Some notes on 4 Distinctive Visual Languages – Da Vinci, Kollwitz,Twombly & Saville

Leonardo da Vinci 1452-1519

“The noblest pleasure is the joy of understanding.” – Leonardo

Although we tend to think of Leonardo as a painter he probably painted no more than 20 paintings over his lifetime. Yet, such was his profound interest in  the way things are that he filled thousands of pages with detailed sketches and drawings to explore the workings of, for example, weapons, canals, the natural world, the flight of birds and machines, astronomy, to mention but a few. These were done in pen and ink and the papers covered with explanatory notes and diagrams


But he had a particular interest in the study of human anatomy and did detailed drawings of the human body, internal and external, through detailed observation which necessitated dissecting corpses.


Heart surgeon Francis Wells, who works at Papworth Hospital in Cambridge  recalls coming across Leonardo’s studies for the first time as a medical student. “I remember thinking that they were far better than anything we had in modern textbooks of anatomy,” he says. “They were beautiful, accurate, absorbing – and there was a liveliness to them that you just don’t find in modern anatomical drawings.” (Wells, F The Heart of Leonardo 2013 Springer, London) Wells ha made practical use   of some of these 500 years old  drawings of the heart in his work as a heart surgeon.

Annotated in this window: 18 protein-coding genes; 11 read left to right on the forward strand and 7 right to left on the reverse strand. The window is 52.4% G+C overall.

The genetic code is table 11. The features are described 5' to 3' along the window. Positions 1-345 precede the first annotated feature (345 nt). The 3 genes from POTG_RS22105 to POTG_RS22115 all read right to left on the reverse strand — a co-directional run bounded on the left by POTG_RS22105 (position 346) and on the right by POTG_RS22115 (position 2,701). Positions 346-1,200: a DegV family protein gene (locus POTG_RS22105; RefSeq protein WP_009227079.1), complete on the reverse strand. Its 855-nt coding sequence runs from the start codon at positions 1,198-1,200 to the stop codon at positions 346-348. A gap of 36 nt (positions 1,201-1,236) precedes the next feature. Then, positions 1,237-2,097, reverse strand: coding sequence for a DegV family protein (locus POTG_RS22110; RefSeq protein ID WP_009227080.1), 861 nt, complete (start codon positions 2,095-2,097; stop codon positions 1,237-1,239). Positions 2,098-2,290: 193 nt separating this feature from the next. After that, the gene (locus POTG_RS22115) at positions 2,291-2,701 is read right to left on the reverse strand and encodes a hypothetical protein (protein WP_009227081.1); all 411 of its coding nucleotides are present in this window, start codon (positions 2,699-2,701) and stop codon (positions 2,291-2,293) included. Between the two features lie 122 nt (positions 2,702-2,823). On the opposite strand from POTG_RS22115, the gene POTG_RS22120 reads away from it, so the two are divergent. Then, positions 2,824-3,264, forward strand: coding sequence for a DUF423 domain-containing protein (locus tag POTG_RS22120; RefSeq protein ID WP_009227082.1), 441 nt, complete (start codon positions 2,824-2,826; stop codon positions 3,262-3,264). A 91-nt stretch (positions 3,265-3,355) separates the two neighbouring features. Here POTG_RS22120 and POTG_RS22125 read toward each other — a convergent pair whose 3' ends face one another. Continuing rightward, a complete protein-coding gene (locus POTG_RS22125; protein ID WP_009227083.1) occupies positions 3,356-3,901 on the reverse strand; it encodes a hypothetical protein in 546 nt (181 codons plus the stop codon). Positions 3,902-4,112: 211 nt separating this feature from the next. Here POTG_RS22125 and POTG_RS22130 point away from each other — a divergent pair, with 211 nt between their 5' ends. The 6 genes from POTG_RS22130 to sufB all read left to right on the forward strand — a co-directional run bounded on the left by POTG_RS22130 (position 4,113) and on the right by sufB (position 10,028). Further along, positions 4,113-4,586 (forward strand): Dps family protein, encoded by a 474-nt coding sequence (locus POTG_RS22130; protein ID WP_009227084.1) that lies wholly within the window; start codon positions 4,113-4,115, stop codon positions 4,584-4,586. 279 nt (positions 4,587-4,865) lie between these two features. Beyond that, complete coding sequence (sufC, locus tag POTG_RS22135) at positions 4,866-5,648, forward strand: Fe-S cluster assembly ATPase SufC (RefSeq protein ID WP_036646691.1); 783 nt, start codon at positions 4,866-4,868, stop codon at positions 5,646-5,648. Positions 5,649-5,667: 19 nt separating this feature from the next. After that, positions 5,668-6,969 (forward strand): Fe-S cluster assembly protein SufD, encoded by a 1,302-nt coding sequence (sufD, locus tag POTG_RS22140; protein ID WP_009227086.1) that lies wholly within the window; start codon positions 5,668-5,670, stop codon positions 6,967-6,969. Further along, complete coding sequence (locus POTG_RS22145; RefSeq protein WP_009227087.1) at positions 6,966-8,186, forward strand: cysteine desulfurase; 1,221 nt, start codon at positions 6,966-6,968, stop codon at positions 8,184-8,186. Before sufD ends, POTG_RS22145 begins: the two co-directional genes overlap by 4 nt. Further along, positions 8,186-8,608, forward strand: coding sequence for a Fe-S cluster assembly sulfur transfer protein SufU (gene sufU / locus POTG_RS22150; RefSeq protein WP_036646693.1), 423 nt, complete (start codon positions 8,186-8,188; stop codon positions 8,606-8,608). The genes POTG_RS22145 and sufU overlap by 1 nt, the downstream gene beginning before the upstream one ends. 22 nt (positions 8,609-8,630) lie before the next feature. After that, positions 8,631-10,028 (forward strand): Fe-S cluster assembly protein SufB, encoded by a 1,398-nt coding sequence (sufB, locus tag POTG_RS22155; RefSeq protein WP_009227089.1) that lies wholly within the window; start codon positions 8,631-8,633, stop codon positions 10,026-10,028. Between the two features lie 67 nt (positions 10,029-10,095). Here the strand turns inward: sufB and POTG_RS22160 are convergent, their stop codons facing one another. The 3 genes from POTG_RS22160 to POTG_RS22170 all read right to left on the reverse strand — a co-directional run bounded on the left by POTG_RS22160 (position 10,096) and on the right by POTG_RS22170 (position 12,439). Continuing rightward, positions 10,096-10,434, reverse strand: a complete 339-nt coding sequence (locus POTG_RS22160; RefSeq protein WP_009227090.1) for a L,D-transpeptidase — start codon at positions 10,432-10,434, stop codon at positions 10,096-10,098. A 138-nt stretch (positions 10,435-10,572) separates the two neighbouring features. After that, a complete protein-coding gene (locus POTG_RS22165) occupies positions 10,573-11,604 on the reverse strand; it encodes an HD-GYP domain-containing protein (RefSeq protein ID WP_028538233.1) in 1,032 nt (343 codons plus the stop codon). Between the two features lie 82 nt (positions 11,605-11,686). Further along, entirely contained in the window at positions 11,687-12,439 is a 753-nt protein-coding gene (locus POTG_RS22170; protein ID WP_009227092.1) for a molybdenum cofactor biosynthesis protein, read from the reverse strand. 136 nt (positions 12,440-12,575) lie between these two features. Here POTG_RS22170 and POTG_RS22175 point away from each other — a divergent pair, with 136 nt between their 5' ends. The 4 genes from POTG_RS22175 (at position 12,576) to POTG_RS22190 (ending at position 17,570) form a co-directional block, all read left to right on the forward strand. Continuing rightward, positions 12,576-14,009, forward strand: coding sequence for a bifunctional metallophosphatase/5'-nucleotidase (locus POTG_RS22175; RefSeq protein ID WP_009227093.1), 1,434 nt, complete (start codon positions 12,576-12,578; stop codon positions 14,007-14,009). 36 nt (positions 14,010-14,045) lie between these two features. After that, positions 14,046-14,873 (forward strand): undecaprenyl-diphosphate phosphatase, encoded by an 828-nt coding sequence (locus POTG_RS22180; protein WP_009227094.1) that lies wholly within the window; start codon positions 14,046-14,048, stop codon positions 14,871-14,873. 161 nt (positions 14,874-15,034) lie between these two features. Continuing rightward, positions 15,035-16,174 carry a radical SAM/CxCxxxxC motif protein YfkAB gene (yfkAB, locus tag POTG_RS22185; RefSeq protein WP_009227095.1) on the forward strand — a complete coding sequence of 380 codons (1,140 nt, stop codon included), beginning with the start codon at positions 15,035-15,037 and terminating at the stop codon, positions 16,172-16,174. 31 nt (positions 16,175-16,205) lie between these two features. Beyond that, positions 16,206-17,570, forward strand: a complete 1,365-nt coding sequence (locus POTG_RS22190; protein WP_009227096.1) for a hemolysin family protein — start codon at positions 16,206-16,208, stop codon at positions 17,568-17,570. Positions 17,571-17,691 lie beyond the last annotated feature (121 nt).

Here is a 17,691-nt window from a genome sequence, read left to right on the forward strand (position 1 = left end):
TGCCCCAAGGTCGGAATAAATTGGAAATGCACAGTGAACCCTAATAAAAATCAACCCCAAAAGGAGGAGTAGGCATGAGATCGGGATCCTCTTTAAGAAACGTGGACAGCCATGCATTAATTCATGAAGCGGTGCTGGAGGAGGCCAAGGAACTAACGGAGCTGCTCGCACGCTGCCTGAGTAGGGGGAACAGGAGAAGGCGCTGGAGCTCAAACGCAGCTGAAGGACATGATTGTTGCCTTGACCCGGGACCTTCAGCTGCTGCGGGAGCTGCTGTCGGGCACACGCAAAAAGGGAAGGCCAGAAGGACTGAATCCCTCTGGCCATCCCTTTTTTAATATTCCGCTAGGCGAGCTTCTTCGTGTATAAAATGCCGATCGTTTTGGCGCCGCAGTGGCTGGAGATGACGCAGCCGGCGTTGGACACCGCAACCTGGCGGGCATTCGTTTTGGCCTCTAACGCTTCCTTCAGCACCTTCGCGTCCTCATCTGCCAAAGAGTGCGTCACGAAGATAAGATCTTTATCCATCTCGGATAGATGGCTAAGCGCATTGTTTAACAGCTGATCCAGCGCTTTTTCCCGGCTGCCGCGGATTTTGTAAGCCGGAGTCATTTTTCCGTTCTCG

Kathe Kollwitz 1867 – 1945

If Leonardo is the master of human physical anatomy then Kathe Kollwitz is the supreme communicator of human emotion and experience, partly that of the poor and working class both in their social situation and through the effects of war. I find her images of human lives in Germany in the early 20th century to be profoundly moving.

Woman and dead child, 1903

She described how she herself was moved by the lives and plight of those who came to her husband’s surgery but she emphasised that, “…compassion and commiseration were at first of very little importance in attracting me to the representation of proletarian life; what mattered was simply that I found it beautiful” (Fecht, T  Kathe Kollwitz, Works in Colour 1988 Schocken Books, New York)

Working Class Woman with an Earring, 1910

I think the working class woman in Kollwitz’s is an amazing portrait her hard life story is literally etched into her face, her eyes that can shed no more tears her skull-like face that has endured cold and hunger and the ravages of proletarian existence. Yet not all is as black as the background. The earring as Berger has observed “…is small but proud declaration of hope” and yet it is, “totally outshone by the light of her face, which is inseparable from its nobility”.  (Berger, J Portraits 2015 Verso, London) Kollwitz had the extraordinary ability to face and describe through her powerful drawing the awfulness of human life and history and yet, in the same image to express beauty and  guts. Not the entrails  that fascinated Leonardo but the resilience, courage and hopefulness of human life, even at its most desperate.

Cy Twombly 1928-2011

My line is childlike but not childish. It is very difficult to fake…to get that quality you need to project yourself into the child’s link. It has to be felt” Cy Twombley